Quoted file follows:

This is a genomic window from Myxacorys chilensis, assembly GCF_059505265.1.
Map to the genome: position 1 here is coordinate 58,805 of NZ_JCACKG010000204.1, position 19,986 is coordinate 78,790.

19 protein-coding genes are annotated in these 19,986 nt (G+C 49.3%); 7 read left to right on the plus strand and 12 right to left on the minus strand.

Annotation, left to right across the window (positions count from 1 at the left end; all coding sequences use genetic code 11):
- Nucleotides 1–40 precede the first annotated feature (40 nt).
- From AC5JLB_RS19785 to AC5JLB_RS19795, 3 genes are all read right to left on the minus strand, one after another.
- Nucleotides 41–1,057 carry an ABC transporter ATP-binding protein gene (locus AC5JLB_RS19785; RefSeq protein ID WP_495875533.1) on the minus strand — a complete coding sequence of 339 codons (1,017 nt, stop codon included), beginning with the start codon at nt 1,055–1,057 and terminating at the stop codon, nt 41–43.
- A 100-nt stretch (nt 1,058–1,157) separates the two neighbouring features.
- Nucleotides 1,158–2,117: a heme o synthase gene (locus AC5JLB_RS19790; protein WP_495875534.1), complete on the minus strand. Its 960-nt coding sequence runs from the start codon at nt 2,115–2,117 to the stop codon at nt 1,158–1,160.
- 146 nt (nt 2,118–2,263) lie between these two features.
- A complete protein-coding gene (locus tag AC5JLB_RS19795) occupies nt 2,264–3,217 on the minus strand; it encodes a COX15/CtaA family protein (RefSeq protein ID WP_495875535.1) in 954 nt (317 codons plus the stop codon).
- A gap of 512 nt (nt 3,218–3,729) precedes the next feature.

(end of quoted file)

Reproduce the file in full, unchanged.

This is a genomic window from Myxacorys chilensis, assembly GCF_059505265.1.
Map to the genome: position 1 here is coordinate 58,805 of NZ_JCACKG010000204.1, position 19,986 is coordinate 78,790.

19 protein-coding genes are annotated in these 19,986 nt (G+C 49.3%); 7 read left to right on the plus strand and 12 right to left on the minus strand.

Annotation, left to right across the window (positions count from 1 at the left end; all coding sequences use genetic code 11):
- Nucleotides 1–40 precede the first annotated feature (40 nt).
- From AC5JLB_RS19785 to AC5JLB_RS19795, 3 genes are all read right to left on the minus strand, one after another.
- Nucleotides 41–1,057 carry an ABC transporter ATP-binding protein gene (locus AC5JLB_RS19785; RefSeq protein ID WP_495875533.1) on the minus strand — a complete coding sequence of 339 codons (1,017 nt, stop codon included), beginning with the start codon at nt 1,055–1,057 and terminating at the stop codon, nt 41–43.
- A 100-nt stretch (nt 1,058–1,157) separates the two neighbouring features.
- Nucleotides 1,158–2,117: a heme o synthase gene (locus AC5JLB_RS19790; protein WP_495875534.1), complete on the minus strand. Its 960-nt coding sequence runs from the start codon at nt 2,115–2,117 to the stop codon at nt 1,158–1,160.
- 146 nt (nt 2,118–2,263) lie between these two features.
- A complete protein-coding gene (locus tag AC5JLB_RS19795) occupies nt 2,264–3,217 on the minus strand; it encodes a COX15/CtaA family protein (RefSeq protein ID WP_495875535.1) in 954 nt (317 codons plus the stop codon).
- A gap of 512 nt (nt 3,218–3,729) precedes the next feature.